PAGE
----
German universities, by contrast, had begun offering doctorates in the sciences in the early 19th century. The degrees required students to pass three rigorous vivâ voce (oral) examinations—one in a primary subject and two in secondary subjects—and to write a dissertation in their primary field of study. It was a far more intensive and research-focused degree program than any available in the UK. Tyndall and Frankland therefore decided to join the growing number of students who were flocking to the German states for scientific study.

There was just one minor barrier: the language. Frankland had spent the summer of 1847 in Germany and knew enough of the language to get by, but Tyndall spoke almost no German at all. Ultimately Tyndall would spend just under a year teaching himself German before he enrolled at Marburg. He continued studying the language even as he attended lectures and wrote his dissertation in German.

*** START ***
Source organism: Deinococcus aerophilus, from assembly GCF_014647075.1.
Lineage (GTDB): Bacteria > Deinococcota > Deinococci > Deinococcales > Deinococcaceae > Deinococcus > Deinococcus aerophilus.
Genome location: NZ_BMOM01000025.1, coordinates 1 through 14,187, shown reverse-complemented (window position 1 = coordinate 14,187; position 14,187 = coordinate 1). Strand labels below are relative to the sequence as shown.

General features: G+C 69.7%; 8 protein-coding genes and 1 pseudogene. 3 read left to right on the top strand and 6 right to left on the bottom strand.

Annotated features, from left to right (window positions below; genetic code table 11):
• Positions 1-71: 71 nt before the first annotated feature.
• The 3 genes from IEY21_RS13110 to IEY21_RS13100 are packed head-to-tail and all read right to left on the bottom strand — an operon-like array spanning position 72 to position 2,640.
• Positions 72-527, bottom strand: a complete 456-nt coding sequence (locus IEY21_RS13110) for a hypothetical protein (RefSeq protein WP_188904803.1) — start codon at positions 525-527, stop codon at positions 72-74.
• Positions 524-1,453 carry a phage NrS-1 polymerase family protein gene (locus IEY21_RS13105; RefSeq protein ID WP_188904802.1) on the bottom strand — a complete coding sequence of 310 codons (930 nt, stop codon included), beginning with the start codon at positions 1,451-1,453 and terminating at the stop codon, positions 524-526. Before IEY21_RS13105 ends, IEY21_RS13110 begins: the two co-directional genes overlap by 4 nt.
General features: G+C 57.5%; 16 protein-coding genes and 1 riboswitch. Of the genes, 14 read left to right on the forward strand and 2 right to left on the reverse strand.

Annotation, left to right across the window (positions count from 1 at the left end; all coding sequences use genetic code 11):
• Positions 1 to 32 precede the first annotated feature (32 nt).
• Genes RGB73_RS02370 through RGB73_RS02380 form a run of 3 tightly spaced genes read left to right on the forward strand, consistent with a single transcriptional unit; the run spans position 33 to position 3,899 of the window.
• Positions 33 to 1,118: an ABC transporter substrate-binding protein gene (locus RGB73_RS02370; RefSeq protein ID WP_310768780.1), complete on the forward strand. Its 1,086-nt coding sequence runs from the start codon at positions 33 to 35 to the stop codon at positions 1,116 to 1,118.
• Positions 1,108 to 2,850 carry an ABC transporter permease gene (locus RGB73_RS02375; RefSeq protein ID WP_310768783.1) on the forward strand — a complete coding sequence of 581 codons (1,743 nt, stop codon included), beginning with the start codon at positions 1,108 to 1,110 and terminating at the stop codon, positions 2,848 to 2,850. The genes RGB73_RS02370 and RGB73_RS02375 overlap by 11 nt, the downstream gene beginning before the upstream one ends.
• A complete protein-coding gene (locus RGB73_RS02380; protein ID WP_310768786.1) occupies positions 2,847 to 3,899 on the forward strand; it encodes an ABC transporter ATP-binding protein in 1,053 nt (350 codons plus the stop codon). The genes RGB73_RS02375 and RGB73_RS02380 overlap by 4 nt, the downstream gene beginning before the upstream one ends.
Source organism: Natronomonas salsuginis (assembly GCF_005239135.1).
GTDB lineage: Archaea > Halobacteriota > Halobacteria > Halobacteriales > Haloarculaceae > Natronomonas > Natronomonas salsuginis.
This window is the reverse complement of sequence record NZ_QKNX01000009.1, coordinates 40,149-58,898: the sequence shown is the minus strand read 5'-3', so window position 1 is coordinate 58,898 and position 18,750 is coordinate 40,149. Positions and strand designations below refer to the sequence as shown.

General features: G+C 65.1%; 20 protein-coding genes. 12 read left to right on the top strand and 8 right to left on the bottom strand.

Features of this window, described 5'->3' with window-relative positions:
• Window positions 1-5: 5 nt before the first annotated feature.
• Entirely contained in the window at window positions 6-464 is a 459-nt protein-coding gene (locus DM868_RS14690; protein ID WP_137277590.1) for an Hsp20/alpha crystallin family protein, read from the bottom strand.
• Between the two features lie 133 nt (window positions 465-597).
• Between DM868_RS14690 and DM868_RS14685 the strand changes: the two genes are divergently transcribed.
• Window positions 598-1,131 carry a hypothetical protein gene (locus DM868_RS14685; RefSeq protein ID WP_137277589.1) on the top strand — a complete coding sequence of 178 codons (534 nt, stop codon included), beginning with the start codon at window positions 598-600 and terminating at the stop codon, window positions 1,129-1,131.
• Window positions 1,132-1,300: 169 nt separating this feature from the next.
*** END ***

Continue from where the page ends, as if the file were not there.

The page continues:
Life and studies at Marburg

Edward Frankland in the late 1840s.
Edward Frankland in the late 1840s.

At Marburg, Frankland chose chemistry as his primary field, with physics and mathematics as his secondary fields. He already had some experience as a research chemist and had chosen Marburg because of the opportunity to work with the great Robert Bunsen. Frankland immediately began working on a series of complicated organic analyses to present in his dissertation. He had to purchase many of his chemical supplies with his own funds, and many substances were not sold in a form pure enough for chemists. According to biographer Colin Russell, Frankland often had to spend a day or more washing, distilling, and drying his compounds before he could use them in an actual experiment.